Biochemistry students benefit from professor's artistic approach
By Kathryn Bennett
Karl Brandt has a doctorate in organic chemistry from the Massachusetts Institute of Technology and has served as an associate dean for the College of Agriculture and the Graduate School at Purdue University.
Photo provided by Karl Brandt
Karl Brandt, professor of biochemistry, acts as Benjamin Franklin in the musical "1776." Brandt uses his love of literature and art to meet his students' learning needs.
But, he says, his favorite part about teaching is the freshmen. Brandt is a professor of biochemistry. He teaches BCHM 100: "Introduction to Biochemistry" as well as HONR 199A, "Malaria Science versus Disease," a bioethics course discussing public policy about malaria.
Brandt said he likes teaching introductory courses because he likes seeing freshmen embark on their college studies. "You have a little bit more impact on them, and they are still kind of feeling their way through the university, so they're a bit more uncertain," he said. "I just enjoy helping them get off to a good start."
Brandt enjoys helping freshmen understand the connectino among various classes. He tries to teach chemistry in his biochemistry courses so the students get a better idea of the relationship between the sciences.
During his early years at Purdue, Brandt conducted research on enzymes that use a derivative of riboflavin in their activity. Riboflavin, a vitamin found in meat, yogurt, cheeses and milk, assists in chemical reactions catalyzed by enzymes. Brandt said while his research wasn't "earth-shattering," it did have an impact on the scientific community. "It went counter to the ideas that were in the literature at the time; it kind of changed the way people look at those enzymes," he said.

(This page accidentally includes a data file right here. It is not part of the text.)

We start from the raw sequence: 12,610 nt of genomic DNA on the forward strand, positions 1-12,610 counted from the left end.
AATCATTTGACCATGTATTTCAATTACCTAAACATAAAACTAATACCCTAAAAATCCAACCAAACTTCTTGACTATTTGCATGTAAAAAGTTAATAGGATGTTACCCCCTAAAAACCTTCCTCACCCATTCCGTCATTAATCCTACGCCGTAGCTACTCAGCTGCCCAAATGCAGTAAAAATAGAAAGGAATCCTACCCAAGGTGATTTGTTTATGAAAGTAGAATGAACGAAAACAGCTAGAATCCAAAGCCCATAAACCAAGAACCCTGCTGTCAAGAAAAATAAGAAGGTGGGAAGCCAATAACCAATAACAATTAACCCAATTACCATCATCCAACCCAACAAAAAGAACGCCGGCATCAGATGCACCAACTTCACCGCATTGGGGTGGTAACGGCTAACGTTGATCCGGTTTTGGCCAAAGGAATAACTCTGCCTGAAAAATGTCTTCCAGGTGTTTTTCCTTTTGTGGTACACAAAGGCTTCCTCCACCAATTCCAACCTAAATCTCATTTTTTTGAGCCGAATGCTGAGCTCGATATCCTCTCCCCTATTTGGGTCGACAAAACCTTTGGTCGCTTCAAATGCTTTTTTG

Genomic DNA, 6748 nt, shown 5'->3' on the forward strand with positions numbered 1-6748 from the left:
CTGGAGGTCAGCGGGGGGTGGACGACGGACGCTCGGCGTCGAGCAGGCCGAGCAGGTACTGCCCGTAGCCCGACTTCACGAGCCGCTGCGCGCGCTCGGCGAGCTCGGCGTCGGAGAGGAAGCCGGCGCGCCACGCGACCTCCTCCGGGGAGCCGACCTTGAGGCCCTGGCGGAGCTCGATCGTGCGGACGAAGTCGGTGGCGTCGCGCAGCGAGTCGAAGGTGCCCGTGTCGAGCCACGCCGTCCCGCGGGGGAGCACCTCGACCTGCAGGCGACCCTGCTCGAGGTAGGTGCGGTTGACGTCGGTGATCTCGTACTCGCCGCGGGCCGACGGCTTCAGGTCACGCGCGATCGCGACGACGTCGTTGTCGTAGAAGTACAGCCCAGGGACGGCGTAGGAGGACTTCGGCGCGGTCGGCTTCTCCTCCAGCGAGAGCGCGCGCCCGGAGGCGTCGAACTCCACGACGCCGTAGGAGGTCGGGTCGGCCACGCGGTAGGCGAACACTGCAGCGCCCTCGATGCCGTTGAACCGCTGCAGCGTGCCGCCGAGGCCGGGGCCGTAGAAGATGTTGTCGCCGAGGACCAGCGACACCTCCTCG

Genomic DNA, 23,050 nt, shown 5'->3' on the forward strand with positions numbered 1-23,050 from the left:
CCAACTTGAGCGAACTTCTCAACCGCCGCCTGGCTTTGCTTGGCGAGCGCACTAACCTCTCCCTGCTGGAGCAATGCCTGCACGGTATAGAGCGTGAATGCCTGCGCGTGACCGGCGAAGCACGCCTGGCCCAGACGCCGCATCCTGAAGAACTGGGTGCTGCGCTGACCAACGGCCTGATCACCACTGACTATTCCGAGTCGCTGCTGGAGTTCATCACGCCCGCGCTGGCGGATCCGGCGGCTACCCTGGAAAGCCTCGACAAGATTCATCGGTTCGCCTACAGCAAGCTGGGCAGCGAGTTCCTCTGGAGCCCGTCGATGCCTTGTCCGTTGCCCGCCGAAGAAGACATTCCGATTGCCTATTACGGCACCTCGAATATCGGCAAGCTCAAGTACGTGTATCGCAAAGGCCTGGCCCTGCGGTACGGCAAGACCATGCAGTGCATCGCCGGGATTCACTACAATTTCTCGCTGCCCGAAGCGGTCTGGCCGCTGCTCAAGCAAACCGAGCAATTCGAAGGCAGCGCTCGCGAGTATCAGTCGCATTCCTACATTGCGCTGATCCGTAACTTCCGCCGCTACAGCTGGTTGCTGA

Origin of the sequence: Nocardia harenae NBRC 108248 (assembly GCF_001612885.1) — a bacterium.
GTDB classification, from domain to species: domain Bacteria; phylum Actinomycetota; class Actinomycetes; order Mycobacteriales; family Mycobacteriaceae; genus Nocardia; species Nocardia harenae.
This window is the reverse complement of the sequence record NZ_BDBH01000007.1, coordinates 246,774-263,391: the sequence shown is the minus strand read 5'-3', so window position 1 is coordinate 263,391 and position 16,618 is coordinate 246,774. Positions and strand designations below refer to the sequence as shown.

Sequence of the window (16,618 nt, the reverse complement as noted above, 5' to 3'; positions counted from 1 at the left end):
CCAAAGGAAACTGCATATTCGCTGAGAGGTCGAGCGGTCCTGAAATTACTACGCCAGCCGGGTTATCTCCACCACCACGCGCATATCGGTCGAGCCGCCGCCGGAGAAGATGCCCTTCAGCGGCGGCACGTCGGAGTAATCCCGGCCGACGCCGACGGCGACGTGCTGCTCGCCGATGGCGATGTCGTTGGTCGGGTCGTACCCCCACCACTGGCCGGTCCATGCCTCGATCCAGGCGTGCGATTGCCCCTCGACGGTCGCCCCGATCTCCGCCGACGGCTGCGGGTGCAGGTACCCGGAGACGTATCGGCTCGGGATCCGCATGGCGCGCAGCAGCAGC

Purdue is a special school because of the opportunities it presents to both students and instructors, Brandt said. "I was allowed to indulge my pleasure in teaching freshmen, sophomores, seniors and graduate students," he said. "Teaching is a great way to learn, as well as to help others learn."
Along with his scientific interests, Brandt enjoys artistic pursuits such as acting in musicals and singing in the Bach Chorale singers group. Although he has not taken the stage in about four years, Brandt said one of his favorite roles was Tevye in "Fiddler on the Roof." He also played Benjamin Franklin in the musical "1776."
In addition, Brandt is an avid reader with a voracious appetite for literature. Brandt said he enjoys reading books about science, but he also is interested in history and politics. "There aren't many books I've read more than once, because there are so many books I haven't read at all," he said. "I'd hate to take time away from one I haven't encountered yet to read one a second or third time."
Brandt said the key to success at Purdue is dedicated study habits. He also said taking thorough notes is important, as well as doing all homework, even if it's not due for class credit. He also said students should not be intimidated by the many career options they face during their college years.
"I don't think I've ever had a plan for my life," he said. "I've been pickign between roads for 65 years, and so far I've had a lot of fun, so I figure that's not a bad position to be in. I never would have predicted I'd be here."